Business Employment Dynamics (BED) data are captured from a near-census of all businesses. Because these data are gathered for the entire population of businesses, there is no need to conduct a sample estimate; thus, the published data are not subject to sampling error. BED has published multiple articles on methodology, including the creation of BED, measuring establishment employment flows, size-class methodology, dynamic sizing, and establishment birth and death data.
Prior to the measurement of gross job gains and gross job losses, QCEW records are linked across two quarters. The linkage process matches establishments' unique State Employment Security Agency identification numbers (SESA-IDs). Between 95 percent and 97 percent of establishments identified as continuous from quarter to quarter are matched by SESA-ID. The rest are linked in one of three ways. The first method uses predecessor and successor information, identified by the states, that relates records with different SESA-IDs across quarters. Predecessor and successor relations can come about for a variety of reasons, including a change in ownership or the restructuring of a firm or a UI account. If a match cannot be attained in this manner, a statistical programming–based match is used. This match attempts to identify two establishments with different SESA-IDs as continuous. The match is based upon comparisons such as the same name, address, and phone number. Third, analysts examine unmatched records and matched records where appropriate.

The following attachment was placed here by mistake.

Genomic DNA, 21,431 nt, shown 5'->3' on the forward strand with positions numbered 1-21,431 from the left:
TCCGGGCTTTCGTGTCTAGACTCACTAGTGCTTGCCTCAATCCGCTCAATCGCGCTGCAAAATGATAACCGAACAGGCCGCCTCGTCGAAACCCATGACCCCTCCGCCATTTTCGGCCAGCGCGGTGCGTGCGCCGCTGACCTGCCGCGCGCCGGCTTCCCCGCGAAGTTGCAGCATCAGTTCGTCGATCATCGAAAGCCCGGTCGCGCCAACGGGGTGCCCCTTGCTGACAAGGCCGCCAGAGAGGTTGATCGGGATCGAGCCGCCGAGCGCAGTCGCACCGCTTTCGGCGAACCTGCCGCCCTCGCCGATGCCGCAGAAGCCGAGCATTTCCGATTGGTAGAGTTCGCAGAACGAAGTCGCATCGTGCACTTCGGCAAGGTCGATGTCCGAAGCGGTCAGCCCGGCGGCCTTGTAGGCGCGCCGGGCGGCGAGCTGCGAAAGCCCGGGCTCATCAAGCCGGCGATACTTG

In order to ensure the highest possible quality of data, SESAs verify with employers the industry, location, and ownership classification of all establishments and update any misinformation if necessary. Verification and updating are done on a 4-year cycle. Changes in establishment classification codes resulting from the verification process are introduced with the data reported for the first quarter of the year. Changes resulting from improved employer reporting also are introduced in the first quarter.
The sole estimation technique applied to the BED data series is that of seasonally adjusting the aggregated components. Seasonal adjustment is a statistical method used to facilitate the analysis of a data series across time by removing typical movements found at the same point of time from year to year. For example, we expect to see employment levels increase in June because most secondary and tertiary academic institutions have an extended break during the summer. The smoothing of seasonal fluctuations through seasonal adjustment highlights the true shift in the demand or supply of labor by removing well-behaved, predictable patterns from the series. The BED data are produced quarterly and are based on two of the series’ components: gross job gains and gross job losses. Gross job gains normally rise in the second and fourth quarters, whereas increases in gross job losses are expected in first and third quarters. All of the BED components are seasonally adjusted with the airline model, one of the most recognizable statistical methods in economic time series modeling.